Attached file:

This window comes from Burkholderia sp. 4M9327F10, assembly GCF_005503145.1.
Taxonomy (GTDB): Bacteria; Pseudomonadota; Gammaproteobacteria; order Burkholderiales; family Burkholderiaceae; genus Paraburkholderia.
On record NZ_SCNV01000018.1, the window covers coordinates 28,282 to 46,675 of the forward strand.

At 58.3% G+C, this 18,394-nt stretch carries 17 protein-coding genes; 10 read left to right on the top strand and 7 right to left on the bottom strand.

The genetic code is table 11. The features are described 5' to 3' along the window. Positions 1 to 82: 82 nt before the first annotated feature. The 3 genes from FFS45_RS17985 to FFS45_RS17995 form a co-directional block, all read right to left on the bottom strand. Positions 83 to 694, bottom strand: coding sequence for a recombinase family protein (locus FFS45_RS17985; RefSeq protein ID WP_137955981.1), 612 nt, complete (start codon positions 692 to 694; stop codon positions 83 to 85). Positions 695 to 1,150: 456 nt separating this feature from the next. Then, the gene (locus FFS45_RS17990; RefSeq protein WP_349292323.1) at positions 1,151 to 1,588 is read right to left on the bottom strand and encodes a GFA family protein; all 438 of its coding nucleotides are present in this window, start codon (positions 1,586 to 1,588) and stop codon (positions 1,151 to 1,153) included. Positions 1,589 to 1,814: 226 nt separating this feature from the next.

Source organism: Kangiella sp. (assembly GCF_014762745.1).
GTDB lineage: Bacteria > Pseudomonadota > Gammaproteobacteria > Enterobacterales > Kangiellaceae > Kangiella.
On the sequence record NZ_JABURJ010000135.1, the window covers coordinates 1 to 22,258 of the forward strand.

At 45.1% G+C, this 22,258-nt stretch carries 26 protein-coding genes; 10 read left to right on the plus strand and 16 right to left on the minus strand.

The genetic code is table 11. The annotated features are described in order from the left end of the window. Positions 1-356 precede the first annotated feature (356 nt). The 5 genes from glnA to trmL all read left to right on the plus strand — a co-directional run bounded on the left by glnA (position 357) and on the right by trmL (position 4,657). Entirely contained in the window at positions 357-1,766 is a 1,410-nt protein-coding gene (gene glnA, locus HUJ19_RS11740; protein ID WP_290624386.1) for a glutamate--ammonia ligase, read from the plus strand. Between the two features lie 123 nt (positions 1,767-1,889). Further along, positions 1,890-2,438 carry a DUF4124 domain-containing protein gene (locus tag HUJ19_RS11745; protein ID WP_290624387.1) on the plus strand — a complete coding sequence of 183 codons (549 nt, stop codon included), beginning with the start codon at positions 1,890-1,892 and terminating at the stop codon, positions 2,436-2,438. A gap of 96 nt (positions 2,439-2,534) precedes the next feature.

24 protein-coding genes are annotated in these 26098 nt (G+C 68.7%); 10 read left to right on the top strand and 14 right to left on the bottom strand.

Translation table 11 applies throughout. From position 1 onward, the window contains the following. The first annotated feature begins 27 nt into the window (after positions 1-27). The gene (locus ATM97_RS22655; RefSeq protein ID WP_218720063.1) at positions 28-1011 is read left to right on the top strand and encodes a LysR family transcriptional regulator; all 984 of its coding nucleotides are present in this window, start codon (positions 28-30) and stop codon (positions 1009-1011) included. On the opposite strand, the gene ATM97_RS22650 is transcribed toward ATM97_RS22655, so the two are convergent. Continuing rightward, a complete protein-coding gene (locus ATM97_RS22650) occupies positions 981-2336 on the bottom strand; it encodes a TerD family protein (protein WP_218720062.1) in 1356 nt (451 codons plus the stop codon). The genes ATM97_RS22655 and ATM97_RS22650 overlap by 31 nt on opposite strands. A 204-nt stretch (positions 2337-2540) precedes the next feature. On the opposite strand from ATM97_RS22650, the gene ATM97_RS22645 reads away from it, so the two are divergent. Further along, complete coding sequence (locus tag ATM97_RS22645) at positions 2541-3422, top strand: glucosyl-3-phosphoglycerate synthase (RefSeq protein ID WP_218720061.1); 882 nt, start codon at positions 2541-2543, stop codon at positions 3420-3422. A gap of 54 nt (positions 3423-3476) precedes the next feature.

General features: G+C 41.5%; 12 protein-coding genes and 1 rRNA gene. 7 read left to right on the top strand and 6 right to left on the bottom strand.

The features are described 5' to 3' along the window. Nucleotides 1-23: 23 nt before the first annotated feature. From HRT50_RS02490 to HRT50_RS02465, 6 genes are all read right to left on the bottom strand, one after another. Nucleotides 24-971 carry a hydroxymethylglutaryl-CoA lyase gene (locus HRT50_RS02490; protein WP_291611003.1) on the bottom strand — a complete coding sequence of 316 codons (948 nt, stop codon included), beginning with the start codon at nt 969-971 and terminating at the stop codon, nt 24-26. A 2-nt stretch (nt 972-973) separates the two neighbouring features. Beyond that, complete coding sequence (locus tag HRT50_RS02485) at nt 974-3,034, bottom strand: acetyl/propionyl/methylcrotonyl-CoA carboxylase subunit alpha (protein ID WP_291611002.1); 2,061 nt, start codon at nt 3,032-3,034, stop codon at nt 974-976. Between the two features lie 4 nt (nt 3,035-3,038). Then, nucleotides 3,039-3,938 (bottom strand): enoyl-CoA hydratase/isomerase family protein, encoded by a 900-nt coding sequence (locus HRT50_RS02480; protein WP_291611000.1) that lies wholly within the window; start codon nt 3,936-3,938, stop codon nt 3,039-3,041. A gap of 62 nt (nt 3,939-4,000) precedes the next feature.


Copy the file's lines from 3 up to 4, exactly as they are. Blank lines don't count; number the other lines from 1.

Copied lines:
On record NZ_SCNV01000018.1, the window covers coordinates 28,282 to 46,675 of the forward strand.

At 58.3% G+C, this 18,394-nt stretch carries 17 protein-coding genes; 10 read left to right on the top strand and 7 right to left on the bottom strand.